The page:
I really have lived quite a life. Who would have thought that, when I was made Rector of Puttenham in 1483, it was to be the start of such an amazing period of my life. I mixed with the great and the good and was involved in world changing events. I really feel badly about Puttenham:, the title of Rector gave me the status I needed at the time but I never gave much back. But when I visited the village last year for a meeting of past rectors, it seemed as well kept as ever and the Church just as impressive. I even met Sir George Puttenham who has done so much to provide investment for the Church; he showed me some of the improvements that have been made recently and was so proud of the family’s ‘Hind’s Head’ crest on one of the stained glass windows.
I guess the most exciting experience of my life was being part of Henry Tudor’s accession to the throne, particularly being there at the battle of Bosworth. But in many ways that was just the start. I didn’t stay long as Master of Kings Hall and was given various promotions, becoming Dean of York in 1488. Margaret and Henry seemed eternally grateful for everything I did to support them, particularly negotiating the king’s marriage to Elizabeth of York, who became Queen Elizabeth after marrying Henry in 1486.
This was not the only deal I was asked to negotiate. My reputation continued to grow after Henry became King; I was made envoy to the Pope and, much more dangerously, was sent back to Henry’s old haunt of Brittany to try to negotiate a peace deal with the Duke . But they refused to even talk and I was in much danger as they tried to intercept my retinue on the way home.
Less dangerous but just as important was the mission to negotiate the potential marriage between Prince Arthur, Henry’s eldest son and Catherine of Aragon, daughter of Ferdinand and Isabella, rulers of Spain. Now of course Catherine is married to our much revered king, Henry VIII, but at that time she was regarded as the ideal bride for Arthur. This was a strange mission in many ways because, at that time in 1488, Arthur was three years old and Catherine two. But I did the deal and our alliance with Spain was secured.
Sadly my deal was to end in tragedy. They married in 1501 at the age of 15 but Arthur– a lovely boy, sensible and stable, quite a contrast to his younger brother – died of tuberculosis a year later. Thus it was his brother Henry who took over as king when his father died in 1509 and he also took over the lovely Catherine when they were married in the same year. So my deal with Ferdinand and Isabella was done twice over but I think both sets of parents would have preferred only the first choice.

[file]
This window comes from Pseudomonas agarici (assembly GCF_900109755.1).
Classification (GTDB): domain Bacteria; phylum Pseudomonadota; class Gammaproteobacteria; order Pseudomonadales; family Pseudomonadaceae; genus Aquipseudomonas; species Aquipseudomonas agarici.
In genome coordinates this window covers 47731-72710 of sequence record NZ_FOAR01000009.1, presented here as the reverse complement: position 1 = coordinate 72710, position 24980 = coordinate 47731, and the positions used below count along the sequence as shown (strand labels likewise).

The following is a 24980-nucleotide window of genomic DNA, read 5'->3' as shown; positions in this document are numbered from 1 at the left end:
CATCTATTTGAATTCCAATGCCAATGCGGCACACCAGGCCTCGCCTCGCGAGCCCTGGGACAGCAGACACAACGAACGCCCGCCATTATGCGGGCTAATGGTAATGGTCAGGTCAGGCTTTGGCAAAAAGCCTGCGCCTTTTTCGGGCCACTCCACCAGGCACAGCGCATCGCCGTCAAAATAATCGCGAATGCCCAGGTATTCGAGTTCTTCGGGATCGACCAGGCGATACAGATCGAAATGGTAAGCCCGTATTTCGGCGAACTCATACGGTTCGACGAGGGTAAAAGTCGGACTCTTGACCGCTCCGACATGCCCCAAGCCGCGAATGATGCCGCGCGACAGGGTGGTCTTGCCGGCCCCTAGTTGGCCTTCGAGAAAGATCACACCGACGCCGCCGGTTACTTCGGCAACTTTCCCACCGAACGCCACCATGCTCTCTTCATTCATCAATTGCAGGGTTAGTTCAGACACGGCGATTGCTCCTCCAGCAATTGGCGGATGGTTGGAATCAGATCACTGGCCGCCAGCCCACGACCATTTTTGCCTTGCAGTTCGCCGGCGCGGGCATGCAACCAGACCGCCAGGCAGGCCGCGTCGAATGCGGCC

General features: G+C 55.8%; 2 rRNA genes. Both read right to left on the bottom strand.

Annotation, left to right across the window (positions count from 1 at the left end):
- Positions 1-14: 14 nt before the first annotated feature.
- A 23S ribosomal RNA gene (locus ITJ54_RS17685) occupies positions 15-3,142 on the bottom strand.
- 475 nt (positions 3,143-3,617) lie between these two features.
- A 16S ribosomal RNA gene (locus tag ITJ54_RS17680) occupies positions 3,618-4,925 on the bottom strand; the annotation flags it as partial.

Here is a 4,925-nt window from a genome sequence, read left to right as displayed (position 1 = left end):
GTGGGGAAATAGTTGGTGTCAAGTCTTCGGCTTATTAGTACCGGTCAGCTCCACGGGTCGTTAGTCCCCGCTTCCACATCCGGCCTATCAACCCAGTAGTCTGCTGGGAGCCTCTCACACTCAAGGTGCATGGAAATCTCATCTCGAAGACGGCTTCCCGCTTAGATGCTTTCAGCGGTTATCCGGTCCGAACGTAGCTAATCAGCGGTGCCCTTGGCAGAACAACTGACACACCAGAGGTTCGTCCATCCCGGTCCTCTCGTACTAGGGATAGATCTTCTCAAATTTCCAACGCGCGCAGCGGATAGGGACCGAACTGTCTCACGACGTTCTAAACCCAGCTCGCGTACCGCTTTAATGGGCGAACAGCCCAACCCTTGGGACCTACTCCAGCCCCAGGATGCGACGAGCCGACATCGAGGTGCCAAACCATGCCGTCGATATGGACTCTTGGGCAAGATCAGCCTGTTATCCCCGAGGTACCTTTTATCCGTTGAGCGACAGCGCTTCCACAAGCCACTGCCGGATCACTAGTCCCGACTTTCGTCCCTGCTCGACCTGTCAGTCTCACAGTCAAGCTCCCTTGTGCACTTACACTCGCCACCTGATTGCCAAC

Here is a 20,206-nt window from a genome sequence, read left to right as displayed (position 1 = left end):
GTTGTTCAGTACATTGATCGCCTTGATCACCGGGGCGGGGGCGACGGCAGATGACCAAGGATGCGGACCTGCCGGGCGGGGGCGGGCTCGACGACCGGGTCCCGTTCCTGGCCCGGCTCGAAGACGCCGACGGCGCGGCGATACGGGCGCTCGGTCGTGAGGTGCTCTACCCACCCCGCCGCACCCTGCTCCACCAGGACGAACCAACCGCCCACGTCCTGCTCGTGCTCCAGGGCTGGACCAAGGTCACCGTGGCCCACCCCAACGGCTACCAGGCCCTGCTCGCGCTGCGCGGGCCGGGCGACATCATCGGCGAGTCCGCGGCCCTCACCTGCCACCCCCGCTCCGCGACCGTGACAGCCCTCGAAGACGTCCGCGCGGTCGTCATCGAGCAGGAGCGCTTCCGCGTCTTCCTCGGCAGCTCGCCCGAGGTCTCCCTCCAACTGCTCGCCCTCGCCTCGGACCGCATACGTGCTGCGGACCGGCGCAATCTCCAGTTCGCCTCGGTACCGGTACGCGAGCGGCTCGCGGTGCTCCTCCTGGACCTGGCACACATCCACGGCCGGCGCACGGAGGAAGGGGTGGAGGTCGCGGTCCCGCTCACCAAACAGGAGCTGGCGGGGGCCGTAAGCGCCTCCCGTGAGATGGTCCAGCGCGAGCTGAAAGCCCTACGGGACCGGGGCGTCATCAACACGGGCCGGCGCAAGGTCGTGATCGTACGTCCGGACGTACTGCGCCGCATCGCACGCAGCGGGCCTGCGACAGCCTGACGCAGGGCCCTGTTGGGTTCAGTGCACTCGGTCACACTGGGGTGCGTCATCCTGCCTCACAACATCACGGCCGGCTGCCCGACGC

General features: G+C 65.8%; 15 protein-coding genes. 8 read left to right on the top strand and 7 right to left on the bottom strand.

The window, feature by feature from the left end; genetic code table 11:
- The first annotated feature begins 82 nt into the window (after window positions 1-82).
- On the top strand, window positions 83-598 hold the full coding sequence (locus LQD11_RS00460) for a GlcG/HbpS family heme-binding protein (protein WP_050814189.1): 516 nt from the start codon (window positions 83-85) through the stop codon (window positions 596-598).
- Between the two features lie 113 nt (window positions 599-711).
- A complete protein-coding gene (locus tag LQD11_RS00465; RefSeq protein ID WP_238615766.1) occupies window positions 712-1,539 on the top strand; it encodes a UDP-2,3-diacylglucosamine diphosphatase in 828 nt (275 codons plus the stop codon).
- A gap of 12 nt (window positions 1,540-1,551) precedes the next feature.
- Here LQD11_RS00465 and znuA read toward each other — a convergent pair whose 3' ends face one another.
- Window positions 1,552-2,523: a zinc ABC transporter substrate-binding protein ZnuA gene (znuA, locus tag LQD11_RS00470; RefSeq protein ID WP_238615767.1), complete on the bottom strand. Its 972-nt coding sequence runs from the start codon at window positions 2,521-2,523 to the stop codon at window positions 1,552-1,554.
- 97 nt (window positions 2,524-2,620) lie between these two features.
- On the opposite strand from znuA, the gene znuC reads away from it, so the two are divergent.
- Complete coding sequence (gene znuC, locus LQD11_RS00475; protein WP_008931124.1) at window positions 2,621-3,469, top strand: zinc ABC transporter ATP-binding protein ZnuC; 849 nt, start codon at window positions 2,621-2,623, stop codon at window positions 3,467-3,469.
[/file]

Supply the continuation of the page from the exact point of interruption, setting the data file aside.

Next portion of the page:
The accession of Henry VIII was really the end of my period of influence on the big stage. I was disappointed that Lady Margaret did not invite me to her court; she was very much the power behind the throne during those early years; after all young Henry was only 18 when he became king. But I was pleased and honoured to be made executor of her estate when she died four years later; it was however humiliating when Henry made it clear at her funeral that he didn’t know or care who I was.
But I’m comfortably off, now living in Hackney, and enjoying contact with some wise and powerful friends; I became very close to the famous philosopher Erasmus when he came over here from Holland to study at Oxford. It is also particularly good to have got to know Thomas More because he keeps me in touch with all the gossip at the court of the King. He is quite a famous figure now, after his book ‘Utopia’ was published in 1516, and this seems to have helped him gain favour with Henry. Soon after he became a counsellor to the King and was made a Privy Counsellor in 1518.
Much of the gossip concerns that other Thomas, Cardinal Wolsey, the grown up version of the impudent young man who made such an impression on me all those years ago in Puttenham. I knew he was no ordinary boy. More has told me how clever Wolsey has been, realising that Henry was more interested in sports, hunting and women when he took the throne. Henry needed someone to act as advisor and to take on all the difficult tasks that he rejected and Wolsey inserted himself cleverly. Now Wolsey seems almost to run the government single handed and More sees a lot of him, often acting as liaison between Wolsey and the King. Apparently there is a lot of tension around the King’s relationship with Catherine and her failure to produce an heir; Henry is even talking about ways of ending the marriage. I see trouble ahead and the two Thomas’s will be in the thick of it.
But I will not be alive to see it all happen. My time is nearly over. I have been privileged to be so near the seat of power and to have seen the beginning of the reign of the House of Tudor. Perhaps it’s a good thing that I will never see where the behaviour of this impetuous King is going to lead us.
Christopher Urswick died aged 74 on the 15th March 1521 and was buried in St Augustine’s Church Hackney, which he was helping to rebuild at the time. The Rector of Puttenham at the time, Roger Tolons, paid a special tribute to Urswick at the service at Puttenham Church the following Sunday. ‘He was our most famous rector’ was his comment.
This judgment still stands today.
This is the third in our series of imagined short stories, based on the lives of historical figures who have connections with Tring Rural Villages. Christopher Urswick was only Rector of Puttenham for two years but his time in that role was the start of his involvement in momentous events that changed the course of the history of Great Britain.
The facts assumed have come from various recognised sources of historical information on the Internet and, where these differ, the version that fits most closely to the storyline has been taken. In addition, Margaret Vincent’s superbly researched book on the History of Puttenham has provided excellent detail, both of the village and of the history of the time.